Reviewby Carlo Santos,
Ghost Talker's Daydream
Saiki Misaki has a rather unusual profession: when she's not busy helping to solve criminal cases by communicating with ghosts, she also moonlights as an S&M dominatrix. Between sex-crazed clients and the rumblings of the undead, it's a pretty tough pair of jobs to manage. One of Misaki's latest "play sessions" goes awry when her masochistic partner goes too far and gets himself killed; can her supernatural perception prove to the authorities that it was a suicide? Another case also ends up in her hands when she gets called in to investigate some mysterious deaths in a secluded forest. Lastly, one of Misaki's younger clients (of the crime-investigation variety, thank you very much) must call on her once again when a violent ghost gets out of hand.
Who says you can't have porn and a plot as well? Ghost Talker's Daydream tries really hard to be all things to all people, skirting the edges of guro while at the same time delivering more familiar supernatural-mystery fare. The result is something utterly bizarre and unbalanced: Volume 2 easily earns its Mature Readers Only label within the first few pages, ends up scaring away half those readers by the end of the first chapter, but eventually reveals some nuance and beauty when it gets to the supernatural segments. Of course, if it had stuck just to the supernatural side, it would have ended up as Yet Another Ghost-Hunting Manga, but are wanton acts of sex, violence and depravity really a legitimate creative solution?
For those who survive the first story in this volume, that's certainly something to think about. The tale of the S&M suicide is as gratuitous as they come, more an of exercise in testing one's prudishness than an actual crime story. The eventual resolution of this plotline is very basic talking-to-ghosts stuff; were it not for the explicit content, few would even bother to give it a second look. On the other hand, those who are just here for the porn can leave satisfied after this one—it's got all the boobs and leather and sexual deviancy you can handle.
Thankfully, the middle story offers more content, taking up most of the space in this volume with a winding tale of suicides and serial killers. This is where the nuance starts to emerge, with the clever, understated handling of how Misaki "sees" spirits, and a couple of wordless sequences that fill the story with an air of mystery. Unfortunately, the Dark Horse label on this book calls to mind the publisher's marquee ghost-hunting manga, The Kurosagi Corpse Delivery Service, which does all the stuff in this chapter but better—more interesting characters, plus a more intricate and tightly-woven plot. By comparison, Daydream is content to resolve things with a splash of gratuitous violence and a haphazard ending that basically just wishes the ghosts away.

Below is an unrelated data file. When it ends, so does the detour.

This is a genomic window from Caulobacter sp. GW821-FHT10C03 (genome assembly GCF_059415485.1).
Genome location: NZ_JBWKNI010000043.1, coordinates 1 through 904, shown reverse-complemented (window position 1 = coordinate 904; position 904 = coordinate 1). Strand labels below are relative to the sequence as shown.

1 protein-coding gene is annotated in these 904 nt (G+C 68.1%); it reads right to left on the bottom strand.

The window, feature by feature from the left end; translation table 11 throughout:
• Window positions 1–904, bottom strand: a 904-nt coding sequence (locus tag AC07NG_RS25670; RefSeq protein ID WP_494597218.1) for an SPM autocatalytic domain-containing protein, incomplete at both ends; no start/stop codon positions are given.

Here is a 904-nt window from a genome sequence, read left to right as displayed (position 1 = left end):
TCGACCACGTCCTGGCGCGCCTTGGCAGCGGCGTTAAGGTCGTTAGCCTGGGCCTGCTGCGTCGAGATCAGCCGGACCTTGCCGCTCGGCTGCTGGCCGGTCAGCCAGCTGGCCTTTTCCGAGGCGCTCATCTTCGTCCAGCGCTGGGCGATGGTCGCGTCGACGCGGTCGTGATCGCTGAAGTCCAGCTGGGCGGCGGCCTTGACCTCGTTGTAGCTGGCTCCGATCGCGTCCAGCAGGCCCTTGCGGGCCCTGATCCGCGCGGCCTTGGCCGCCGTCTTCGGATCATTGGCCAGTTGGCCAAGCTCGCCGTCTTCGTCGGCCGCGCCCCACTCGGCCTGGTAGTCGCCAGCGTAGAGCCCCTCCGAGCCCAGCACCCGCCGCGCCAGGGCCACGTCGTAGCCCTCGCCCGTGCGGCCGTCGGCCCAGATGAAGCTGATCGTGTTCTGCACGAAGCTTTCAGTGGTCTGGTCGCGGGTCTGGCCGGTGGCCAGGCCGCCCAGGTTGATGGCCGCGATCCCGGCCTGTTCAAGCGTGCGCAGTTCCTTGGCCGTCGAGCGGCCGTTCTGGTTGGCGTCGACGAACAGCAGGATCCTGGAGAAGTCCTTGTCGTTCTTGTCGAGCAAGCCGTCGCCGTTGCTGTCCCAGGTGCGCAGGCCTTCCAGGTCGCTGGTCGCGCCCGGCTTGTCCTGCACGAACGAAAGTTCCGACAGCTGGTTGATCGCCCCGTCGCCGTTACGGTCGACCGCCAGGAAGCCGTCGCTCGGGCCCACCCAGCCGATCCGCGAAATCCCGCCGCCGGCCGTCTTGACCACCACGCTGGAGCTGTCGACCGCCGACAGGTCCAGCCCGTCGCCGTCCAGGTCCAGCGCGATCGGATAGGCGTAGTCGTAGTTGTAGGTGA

By the third and final story, the series seems to have finally figured out how to strike a thematic balance: moments of quiet supernatural gloom, some edgy sexuality from Misaki, and an action-packed finish where the undead get what's coming to them. It still falls short of achieving brilliance, but it's probably the one least likely to leave readers averting their eyes or scratching their heads.
Now, guess which aspect of the artwork looks the most polished. If you guessed "naughty hentai action," congratulations! To be fair, though, the detail and texture that goes into Misaki's sexual exploits can be found in plenty of other areas as well, like in the fist-pumping action scenes and evocative backgrounds. (Too bad the artist has to cheat and use blatant photo-referencing.) Heavy shading and toning, in addition to carefully paced layouts, also set the mood well during occasional scenes of quiet spookiness,. At other times, though—like when Misaki is just talking to people and gathering clues or advancing the plot—the artistry only leads to clutter, with too many people trying to do too many things at once. Even the action sequences, fun as they are, sometimes lose coherence due to being too dynamic for their own good.
If there is one thing that's consistently good about this volume, though, it's the dialogue and translation. Misaki and company may not be the most memorable or unique characters, but they certainly bring plenty of attitude when they open their mouths. Whether describing S&M play in clinical detail, or reflecting on the mysteries of her past, Misaki's lines are often just as entertaining as the events of each story, if not more so. Sound effect translations are handled skilfully as well, leaving the Japanese characters intact while adding English equivalents in a variety of fonts that match the style. Occasional footnotes help to clarify the cultural aspects of modern life in Japan, and the sharpness of print in this edition is definitely a plus considering the detail that goes into the art.
With today's oversaturation of run-of-the-mill adventure series and simpering school-age protagonists, it's not hard to see why some might tout Ghost Talker's Daydream as some kind of daring, sophisticated masterpiece (just read the fawning summary on the back cover). But those who carefully examine the inner workings of each story in Volume 2 will find something lacking—the heart, the soul, maybe even the machinery that makes a supernatural tale work. Instead, readers will find that moody sophistication is often replaced with cheap sexual thrills, and that clever twists of plot have been supplanted by brutish, violent denouements. It may be labeled Mature, but that doesn't mean it's mature.
Overall : C
Story : C-
Art : B
+ Delivers sex and violence exactly as promised and then some, with strong artistic technique to boot.
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